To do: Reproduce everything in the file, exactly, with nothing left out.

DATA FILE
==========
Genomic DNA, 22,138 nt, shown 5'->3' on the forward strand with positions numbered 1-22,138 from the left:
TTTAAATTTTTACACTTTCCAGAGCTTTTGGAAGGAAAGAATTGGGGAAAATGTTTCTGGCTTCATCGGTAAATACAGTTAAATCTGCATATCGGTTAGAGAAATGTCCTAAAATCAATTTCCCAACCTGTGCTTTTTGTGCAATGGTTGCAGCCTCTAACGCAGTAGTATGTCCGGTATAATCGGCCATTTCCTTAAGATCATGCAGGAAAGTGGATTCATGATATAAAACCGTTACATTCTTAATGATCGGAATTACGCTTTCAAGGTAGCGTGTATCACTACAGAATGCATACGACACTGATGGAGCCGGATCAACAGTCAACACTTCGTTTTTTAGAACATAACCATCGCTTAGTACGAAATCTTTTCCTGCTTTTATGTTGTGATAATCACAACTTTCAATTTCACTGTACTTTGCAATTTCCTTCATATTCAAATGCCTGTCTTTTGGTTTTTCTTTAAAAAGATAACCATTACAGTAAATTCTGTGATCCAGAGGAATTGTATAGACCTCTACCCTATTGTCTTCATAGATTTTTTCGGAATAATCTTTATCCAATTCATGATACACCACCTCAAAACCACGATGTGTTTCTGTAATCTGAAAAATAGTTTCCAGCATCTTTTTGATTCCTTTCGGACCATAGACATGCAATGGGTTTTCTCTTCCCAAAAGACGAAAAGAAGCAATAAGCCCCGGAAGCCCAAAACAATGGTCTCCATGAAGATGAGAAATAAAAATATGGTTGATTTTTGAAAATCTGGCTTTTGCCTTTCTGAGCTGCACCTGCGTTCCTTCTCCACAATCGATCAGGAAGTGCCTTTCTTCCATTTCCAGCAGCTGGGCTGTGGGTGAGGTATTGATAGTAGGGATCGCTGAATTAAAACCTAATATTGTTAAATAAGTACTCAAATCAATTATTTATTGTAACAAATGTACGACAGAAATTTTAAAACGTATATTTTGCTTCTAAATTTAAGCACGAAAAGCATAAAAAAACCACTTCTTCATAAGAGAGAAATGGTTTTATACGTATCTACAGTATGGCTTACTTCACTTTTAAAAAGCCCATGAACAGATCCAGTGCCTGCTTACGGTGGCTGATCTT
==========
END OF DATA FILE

Genomic DNA, 22,138 nt, shown 5'->3' on the forward strand with positions numbered 1-22,138 from the left:
TTTAAATTTTTACACTTTCCAGAGCTTTTGGAAGGAAAGAATTGGGGAAAATGTTTCTGGCTTCATCGGTAAATACAGTTAAATCTGCATATCGGTTAGAGAAATGTCCTAAAATCAATTTCCCAACCTGTGCTTTTTGTGCAATGGTTGCAGCCTCTAACGCAGTAGTATGTCCGGTATAATCGGCCATTTCCTTAAGATCATGCAGGAAAGTGGATTCATGATATAAAACCGTTACATTCTTAATGATCGGAATTACGCTTTCAAGGTAGCGTGTATCACTACAGAATGCATACGACACTGATGGAGCCGGATCAACAGTCAACACTTCGTTTTTTAGAACATAACCATCGCTTAGTACGAAATCTTTTCCTGCTTTTATGTTGTGATAATCACAACTTTCAATTTCACTGTACTTTGCAATTTCCTTCATATTCAAATGCCTGTCTTTTGGTTTTTCTTTAAAAAGATAACCATTACAGTAAATTCTGTGATCCAGAGGAATTGTATAGACCTCTACCCTATTGTCTTCATAGATTTTTTCGGAATAATCTTTATCCAATTCATGATACACCACCTCAAAACCACGATGTGTTTCTGTAATCTGAAAAATAGTTTCCAGCATCTTTTTGATTCCTTTCGGACCATAGACATGCAATGGGTTTTCTCTTCCCAAAAGACGAAAAGAAGCAATAAGCCCCGGAAGCCCAAAACAATGGTCTCCATGAAGATGAGAAATAAAAATATGGTTGATTTTTGAAAATCTGGCTTTTGCCTTTCTGAGCTGCACCTGCGTTCCTTCTCCACAATCGATCAGGAAGTGCCTTTCTTCCATTTCCAGCAGCTGGGCTGTGGGTGAGGTATTGATAGTAGGGATCGCTGAATTAAAACCTAATATTGTTAAATAAGTACTCAAATCAATTATTTATTGTAACAAATGTACGACAGAAATTTTAAAACGTATATTTTGCTTCTAAATTTAAGCACGAAAAGCATAAAAAAACCACTTCTTCATAAGAGAGAAATGGTTTTATACGTATCTACAGTATGGCTTACTTCACTTTTAAAAAGCCCATGAACAGATCCAGTGCCTGCTTACGGTGGCTGATCTT